A company’s VAT exposure and liability on revenue does not change just because they accept some form of crypto currency for invoice payments. In Xero, when transactions are captured, it has a VAT rate added to it normally. When it comes to crypto transactions, depending on how your Chart of Accounts are set up, certain transactions that should have VAT on it may fall through the cracks. HMRC conducts periodic VAT reviews so it’s quite important to get this aspect right.

 

A good practice to follow is to ensure a quarterly VAT report is generated and reviewed thoroughly before submitting to HMRC.

 

4.Phenomena that are native to crypto bookkeeping – check for changes from forks, airdrops and staking

 

Forks and airdrops are very native to crypto currencies. A fork occurs when a blockchain splits into two separate chains, usually due to a change in the protocol or community disagreements. This results in the creation of a new cryptocurrency, often with similar transaction history up to the point of the fork. This phenomenon is known as a hard fork. If you have new tokens added from such an activity to overall balances held, it’s value may need to be recognised separately in the books. In some cases, a fork does not create new tokens but this needs to be checked before a conclusion is made.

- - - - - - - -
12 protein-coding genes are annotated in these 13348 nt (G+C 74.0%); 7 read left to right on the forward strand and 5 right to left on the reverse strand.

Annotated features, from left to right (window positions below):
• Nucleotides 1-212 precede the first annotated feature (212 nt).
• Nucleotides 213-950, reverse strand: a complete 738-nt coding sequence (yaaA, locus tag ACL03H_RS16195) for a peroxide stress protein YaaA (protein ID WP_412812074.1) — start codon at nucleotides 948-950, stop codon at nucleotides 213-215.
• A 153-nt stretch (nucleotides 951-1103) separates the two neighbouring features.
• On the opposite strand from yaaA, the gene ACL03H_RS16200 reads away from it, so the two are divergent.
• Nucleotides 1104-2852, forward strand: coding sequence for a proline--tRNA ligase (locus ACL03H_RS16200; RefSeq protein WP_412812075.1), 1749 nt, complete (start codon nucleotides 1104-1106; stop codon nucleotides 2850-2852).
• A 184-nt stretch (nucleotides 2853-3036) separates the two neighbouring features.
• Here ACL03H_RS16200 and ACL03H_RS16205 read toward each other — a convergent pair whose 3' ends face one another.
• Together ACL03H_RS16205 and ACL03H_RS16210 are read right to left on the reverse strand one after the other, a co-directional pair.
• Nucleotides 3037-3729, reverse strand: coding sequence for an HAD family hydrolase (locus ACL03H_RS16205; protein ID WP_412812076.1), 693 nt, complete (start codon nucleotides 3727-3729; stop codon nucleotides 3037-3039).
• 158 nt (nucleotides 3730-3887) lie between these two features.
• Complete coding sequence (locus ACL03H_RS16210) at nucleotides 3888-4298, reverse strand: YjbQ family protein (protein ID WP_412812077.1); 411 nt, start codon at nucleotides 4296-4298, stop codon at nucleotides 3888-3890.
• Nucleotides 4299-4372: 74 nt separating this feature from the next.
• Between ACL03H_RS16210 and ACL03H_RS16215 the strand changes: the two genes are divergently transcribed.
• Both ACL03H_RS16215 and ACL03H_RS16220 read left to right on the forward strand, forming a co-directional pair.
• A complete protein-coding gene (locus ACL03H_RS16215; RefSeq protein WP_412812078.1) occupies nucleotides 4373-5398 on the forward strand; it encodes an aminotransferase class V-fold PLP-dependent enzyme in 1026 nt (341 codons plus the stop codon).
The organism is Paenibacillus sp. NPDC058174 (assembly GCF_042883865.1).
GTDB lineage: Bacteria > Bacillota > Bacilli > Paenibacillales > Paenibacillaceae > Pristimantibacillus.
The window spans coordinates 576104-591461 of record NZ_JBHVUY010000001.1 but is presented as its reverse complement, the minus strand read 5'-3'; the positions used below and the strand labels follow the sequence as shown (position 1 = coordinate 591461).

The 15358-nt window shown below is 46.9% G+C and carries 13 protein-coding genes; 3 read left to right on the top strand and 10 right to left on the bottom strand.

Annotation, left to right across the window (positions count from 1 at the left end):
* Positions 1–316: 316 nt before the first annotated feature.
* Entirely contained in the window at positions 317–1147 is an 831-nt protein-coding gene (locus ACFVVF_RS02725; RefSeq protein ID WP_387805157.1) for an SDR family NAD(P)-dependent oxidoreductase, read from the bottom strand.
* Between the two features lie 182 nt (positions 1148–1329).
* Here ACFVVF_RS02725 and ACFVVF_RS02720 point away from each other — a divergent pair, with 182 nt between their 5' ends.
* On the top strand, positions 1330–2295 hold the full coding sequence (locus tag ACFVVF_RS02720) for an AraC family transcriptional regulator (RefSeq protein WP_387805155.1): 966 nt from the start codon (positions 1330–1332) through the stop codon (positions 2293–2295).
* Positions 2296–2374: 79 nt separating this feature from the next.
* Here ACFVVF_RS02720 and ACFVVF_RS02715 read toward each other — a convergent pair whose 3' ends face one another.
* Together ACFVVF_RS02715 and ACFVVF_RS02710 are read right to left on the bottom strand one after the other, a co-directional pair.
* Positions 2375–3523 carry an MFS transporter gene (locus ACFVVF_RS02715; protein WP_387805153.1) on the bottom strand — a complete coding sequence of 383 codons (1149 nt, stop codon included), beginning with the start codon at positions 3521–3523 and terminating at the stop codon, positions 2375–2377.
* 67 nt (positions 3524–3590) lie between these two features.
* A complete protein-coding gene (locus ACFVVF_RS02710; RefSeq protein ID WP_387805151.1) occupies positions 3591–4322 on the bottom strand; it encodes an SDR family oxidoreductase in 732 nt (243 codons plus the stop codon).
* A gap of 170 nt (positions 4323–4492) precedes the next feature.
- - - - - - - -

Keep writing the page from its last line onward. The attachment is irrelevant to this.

Similarly airdrops can mean you have more tokens in your wallet which need to be recognised in your accounting records. Having an understanding of what a fork or airdrop is a great starting point in deciding how to treat them in the books.